Market Pulse

This weekly publication provides a brief note on market views heading into the week, highlights what we're watching, and important news ahead.

Jeff Terrell, CFA

Senior Investment Strategy Analyst

Truist Advisory Services, Inc.

Chip Hughey, CFA

Managing Director, Fixed Income

Truist Advisory Services, Inc.

Dylan Kase, CFA

Investment Strategy Analyst

Truist Advisory Services, Inc.

In focus

The third quarter came to a bumpy end, with the S&P 500 achieving a 5% pullback, which had eluded the market to this point. Since 1980, there have only been two years that did not see a 5%+ pullback –1995 and 2017. Despite large cap value outperforming growth during the month of September, large cap growth had a strong showing and outperformed value by 2.7 percentage points during the quarter. This was in line with many other trends we saw during the third quarter, including a resurgence of the technology sector, the 10-year yield retracing some of its early-year rally (though this changed in the last 10 days of the quarter), and small caps lagging. This coincided with the spread of the Delta variant delaying some economic activity, elevated inflation readings, and continued supply chain bottlenecks –all of which weighed on consumer sentiment. As a result, all of the aforementioned areas of the market, which were closely linked to the reflation trade, ran into some headwinds.

While the U.S. had its weakest showing since the first quarter of 2020, U.S. equities still outperformed their international developed and emerging market peers. Emerging markets (EM), an area we have been underweight since May and where we continue to have a negative outlook, had an especially tough third quarter given concerns around the ongoing crackdown on the private sector by the Chinese government. Additionally, the debt crisis at Chinese property developer Evergrande is weighing on sentiment. Given that China accounts for roughly 34% of the EM index, developments in China will have a large impact on the asset class as a whole.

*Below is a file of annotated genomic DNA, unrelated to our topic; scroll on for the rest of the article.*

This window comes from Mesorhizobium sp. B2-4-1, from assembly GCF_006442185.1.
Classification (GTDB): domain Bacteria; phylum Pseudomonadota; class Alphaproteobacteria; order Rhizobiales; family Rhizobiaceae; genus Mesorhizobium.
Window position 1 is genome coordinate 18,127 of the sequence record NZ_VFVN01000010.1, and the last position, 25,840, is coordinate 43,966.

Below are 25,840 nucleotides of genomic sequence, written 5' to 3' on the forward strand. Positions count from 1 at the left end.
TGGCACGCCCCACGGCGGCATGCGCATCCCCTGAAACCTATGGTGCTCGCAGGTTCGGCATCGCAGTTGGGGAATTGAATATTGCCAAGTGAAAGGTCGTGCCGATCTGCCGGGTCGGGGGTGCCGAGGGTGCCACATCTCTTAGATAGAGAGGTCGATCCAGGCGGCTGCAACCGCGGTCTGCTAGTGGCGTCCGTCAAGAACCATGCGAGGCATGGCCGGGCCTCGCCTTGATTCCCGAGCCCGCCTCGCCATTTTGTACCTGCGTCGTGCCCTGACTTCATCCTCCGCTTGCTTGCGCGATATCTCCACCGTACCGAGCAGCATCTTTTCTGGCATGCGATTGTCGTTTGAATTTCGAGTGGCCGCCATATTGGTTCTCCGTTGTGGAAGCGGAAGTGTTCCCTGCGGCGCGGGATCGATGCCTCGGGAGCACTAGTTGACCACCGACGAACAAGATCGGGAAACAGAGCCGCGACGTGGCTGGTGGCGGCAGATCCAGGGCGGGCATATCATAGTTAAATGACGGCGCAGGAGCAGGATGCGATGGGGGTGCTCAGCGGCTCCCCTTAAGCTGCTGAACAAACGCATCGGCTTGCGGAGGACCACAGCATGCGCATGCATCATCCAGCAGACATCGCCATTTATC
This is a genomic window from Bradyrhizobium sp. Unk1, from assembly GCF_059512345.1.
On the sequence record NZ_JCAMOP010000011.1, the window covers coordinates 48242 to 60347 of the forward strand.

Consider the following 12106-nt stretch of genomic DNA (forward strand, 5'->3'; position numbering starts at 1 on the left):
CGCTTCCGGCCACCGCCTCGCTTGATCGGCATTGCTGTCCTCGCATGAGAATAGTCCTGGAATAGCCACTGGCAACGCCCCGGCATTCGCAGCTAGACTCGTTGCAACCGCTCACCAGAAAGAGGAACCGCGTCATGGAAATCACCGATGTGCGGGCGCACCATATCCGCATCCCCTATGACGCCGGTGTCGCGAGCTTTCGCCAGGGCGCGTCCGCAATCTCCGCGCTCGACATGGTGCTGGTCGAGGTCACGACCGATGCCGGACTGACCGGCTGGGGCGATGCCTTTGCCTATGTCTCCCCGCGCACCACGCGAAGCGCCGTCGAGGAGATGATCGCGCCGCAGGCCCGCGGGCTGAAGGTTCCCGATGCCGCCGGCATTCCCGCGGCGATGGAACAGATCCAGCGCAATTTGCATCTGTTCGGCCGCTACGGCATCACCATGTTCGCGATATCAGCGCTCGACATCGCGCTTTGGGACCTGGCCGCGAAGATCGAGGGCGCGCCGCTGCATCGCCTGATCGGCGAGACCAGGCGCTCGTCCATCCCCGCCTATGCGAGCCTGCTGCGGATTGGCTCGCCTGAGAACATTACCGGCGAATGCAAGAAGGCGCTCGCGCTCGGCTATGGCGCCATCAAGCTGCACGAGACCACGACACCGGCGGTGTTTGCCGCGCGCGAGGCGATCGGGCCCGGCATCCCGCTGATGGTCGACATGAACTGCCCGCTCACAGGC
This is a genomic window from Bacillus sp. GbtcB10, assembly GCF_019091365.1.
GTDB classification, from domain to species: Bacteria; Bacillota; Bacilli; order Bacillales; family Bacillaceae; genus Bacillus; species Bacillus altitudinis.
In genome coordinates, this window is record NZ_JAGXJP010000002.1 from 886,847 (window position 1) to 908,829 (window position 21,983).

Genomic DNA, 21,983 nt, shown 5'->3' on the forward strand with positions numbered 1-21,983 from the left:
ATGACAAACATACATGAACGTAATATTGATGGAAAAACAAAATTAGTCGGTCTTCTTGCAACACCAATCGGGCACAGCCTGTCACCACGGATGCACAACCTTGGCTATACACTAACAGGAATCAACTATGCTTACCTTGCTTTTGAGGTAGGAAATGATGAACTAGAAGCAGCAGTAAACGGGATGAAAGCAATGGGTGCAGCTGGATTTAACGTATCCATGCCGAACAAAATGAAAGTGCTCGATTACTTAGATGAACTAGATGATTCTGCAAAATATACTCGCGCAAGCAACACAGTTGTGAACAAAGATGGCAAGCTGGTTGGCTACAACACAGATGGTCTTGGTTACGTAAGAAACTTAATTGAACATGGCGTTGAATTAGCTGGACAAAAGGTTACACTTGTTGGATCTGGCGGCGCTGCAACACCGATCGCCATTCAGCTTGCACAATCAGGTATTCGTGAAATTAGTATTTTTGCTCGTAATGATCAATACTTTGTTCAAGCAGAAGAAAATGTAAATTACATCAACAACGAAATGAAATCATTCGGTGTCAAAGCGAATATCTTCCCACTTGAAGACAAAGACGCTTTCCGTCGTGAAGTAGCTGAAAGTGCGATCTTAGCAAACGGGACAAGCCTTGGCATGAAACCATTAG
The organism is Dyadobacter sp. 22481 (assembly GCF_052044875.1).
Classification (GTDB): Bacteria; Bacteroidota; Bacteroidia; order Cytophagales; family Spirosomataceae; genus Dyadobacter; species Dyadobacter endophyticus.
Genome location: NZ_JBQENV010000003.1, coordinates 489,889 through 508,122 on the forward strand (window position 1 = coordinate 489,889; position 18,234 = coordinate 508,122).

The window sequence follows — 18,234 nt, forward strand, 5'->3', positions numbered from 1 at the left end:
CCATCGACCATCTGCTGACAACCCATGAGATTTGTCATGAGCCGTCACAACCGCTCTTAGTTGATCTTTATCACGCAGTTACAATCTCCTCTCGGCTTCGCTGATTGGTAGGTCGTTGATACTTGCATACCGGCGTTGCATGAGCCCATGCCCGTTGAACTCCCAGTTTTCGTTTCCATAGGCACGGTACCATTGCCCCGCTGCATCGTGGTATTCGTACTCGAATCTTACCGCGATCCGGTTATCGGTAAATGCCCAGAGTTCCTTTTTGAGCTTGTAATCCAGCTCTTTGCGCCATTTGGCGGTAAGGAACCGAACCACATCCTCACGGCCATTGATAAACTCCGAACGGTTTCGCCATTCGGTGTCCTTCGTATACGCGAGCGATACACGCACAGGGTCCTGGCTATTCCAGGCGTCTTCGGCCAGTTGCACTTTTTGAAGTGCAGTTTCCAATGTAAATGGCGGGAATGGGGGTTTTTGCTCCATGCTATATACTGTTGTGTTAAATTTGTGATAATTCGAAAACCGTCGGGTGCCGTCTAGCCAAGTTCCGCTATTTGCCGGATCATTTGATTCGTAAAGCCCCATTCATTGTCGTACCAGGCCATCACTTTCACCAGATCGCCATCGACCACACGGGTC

A look back

  • Global equities finished lower for the week with the MSCI ACWI having its worst week since February. Stocks in the U.S., international developed, and emerging markets all slid last week.
  • Political wrangling over the bipartisan infrastructure package and a reconciliation bill continued last week as disagreements remain between Democrats about the size and scope of the reconciliation bill.
  • President Biden signed a bill to avoid a partial government shutdown and fund the government through December 3.

A look ahead

  • The coming weeks will see Capitol Hill’s turn on the carousel of concerns as several important votes are coming up, including on the debt ceiling, which the Treasury estimates will need to be addressed by late October.
  • House Speaker Pelosi suspended a vote on the bipartisan infrastructure package, which was already passed by the Senate, until October 31.
  • Economic data: Factory Orders, Durable Goods Orders, Markit& ISM Services, Nonfarm Payrolls, Wholesale Inventories, and Unemployment Rate.

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